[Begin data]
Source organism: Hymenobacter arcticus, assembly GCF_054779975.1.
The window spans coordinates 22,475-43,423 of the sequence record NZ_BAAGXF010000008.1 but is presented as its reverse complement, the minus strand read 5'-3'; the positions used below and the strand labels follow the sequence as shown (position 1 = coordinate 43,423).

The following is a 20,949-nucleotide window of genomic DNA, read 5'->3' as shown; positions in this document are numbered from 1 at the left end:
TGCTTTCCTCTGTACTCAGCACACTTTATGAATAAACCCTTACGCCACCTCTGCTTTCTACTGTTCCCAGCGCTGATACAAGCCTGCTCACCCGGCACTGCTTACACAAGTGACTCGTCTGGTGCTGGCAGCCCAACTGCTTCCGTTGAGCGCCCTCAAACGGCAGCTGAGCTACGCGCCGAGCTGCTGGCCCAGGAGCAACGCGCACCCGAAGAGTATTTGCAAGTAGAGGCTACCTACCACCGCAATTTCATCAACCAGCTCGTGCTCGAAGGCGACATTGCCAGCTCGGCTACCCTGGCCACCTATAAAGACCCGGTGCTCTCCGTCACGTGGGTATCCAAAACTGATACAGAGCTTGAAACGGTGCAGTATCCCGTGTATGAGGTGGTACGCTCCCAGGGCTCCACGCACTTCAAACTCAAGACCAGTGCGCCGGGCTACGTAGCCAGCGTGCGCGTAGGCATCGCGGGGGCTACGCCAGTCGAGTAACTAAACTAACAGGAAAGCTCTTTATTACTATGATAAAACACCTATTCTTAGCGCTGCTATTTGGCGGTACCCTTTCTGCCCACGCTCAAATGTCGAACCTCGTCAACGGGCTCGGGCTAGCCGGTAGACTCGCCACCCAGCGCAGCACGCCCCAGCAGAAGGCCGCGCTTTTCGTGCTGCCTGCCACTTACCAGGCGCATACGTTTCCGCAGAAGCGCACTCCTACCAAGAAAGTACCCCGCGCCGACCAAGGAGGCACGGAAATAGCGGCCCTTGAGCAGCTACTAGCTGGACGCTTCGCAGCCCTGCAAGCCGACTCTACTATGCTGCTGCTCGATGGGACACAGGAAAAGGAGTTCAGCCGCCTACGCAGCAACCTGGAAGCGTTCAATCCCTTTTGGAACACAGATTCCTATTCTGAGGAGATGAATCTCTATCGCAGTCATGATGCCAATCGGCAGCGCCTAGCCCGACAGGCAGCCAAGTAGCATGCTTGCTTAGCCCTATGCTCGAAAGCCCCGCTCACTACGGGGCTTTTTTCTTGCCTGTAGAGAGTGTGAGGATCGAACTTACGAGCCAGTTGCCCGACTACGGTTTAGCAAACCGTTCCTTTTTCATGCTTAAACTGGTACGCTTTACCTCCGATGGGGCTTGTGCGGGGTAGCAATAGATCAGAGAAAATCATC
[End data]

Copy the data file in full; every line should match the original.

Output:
Source organism: Hymenobacter arcticus, assembly GCF_054779975.1.
The window spans coordinates 22,475-43,423 of the sequence record NZ_BAAGXF010000008.1 but is presented as its reverse complement, the minus strand read 5'-3'; the positions used below and the strand labels follow the sequence as shown (position 1 = coordinate 43,423).

The following is a 20,949-nucleotide window of genomic DNA, read 5'->3' as shown; positions in this document are numbered from 1 at the left end:
TGCTTTCCTCTGTACTCAGCACACTTTATGAATAAACCCTTACGCCACCTCTGCTTTCTACTGTTCCCAGCGCTGATACAAGCCTGCTCACCCGGCACTGCTTACACAAGTGACTCGTCTGGTGCTGGCAGCCCAACTGCTTCCGTTGAGCGCCCTCAAACGGCAGCTGAGCTACGCGCCGAGCTGCTGGCCCAGGAGCAACGCGCACCCGAAGAGTATTTGCAAGTAGAGGCTACCTACCACCGCAATTTCATCAACCAGCTCGTGCTCGAAGGCGACATTGCCAGCTCGGCTACCCTGGCCACCTATAAAGACCCGGTGCTCTCCGTCACGTGGGTATCCAAAACTGATACAGAGCTTGAAACGGTGCAGTATCCCGTGTATGAGGTGGTACGCTCCCAGGGCTCCACGCACTTCAAACTCAAGACCAGTGCGCCGGGCTACGTAGCCAGCGTGCGCGTAGGCATCGCGGGGGCTACGCCAGTCGAGTAACTAAACTAACAGGAAAGCTCTTTATTACTATGATAAAACACCTATTCTTAGCGCTGCTATTTGGCGGTACCCTTTCTGCCCACGCTCAAATGTCGAACCTCGTCAACGGGCTCGGGCTAGCCGGTAGACTCGCCACCCAGCGCAGCACGCCCCAGCAGAAGGCCGCGCTTTTCGTGCTGCCTGCCACTTACCAGGCGCATACGTTTCCGCAGAAGCGCACTCCTACCAAGAAAGTACCCCGCGCCGACCAAGGAGGCACGGAAATAGCGGCCCTTGAGCAGCTACTAGCTGGACGCTTCGCAGCCCTGCAAGCCGACTCTACTATGCTGCTGCTCGATGGGACACAGGAAAAGGAGTTCAGCCGCCTACGCAGCAACCTGGAAGCGTTCAATCCCTTTTGGAACACAGATTCCTATTCTGAGGAGATGAATCTCTATCGCAGTCATGATGCCAATCGGCAGCGCCTAGCCCGACAGGCAGCCAAGTAGCATGCTTGCTTAGCCCTATGCTCGAAAGCCCCGCTCACTACGGGGCTTTTTTCTTGCCTGTAGAGAGTGTGAGGATCGAACTTACGAGCCAGTTGCCCGACTACGGTTTAGCAAACCGTTCCTTTTTCATGCTTAAACTGGTACGCTTTACCTCCGATGGGGCTTGTGCGGGGTAGCAATAGATCAGAGAAAATCATC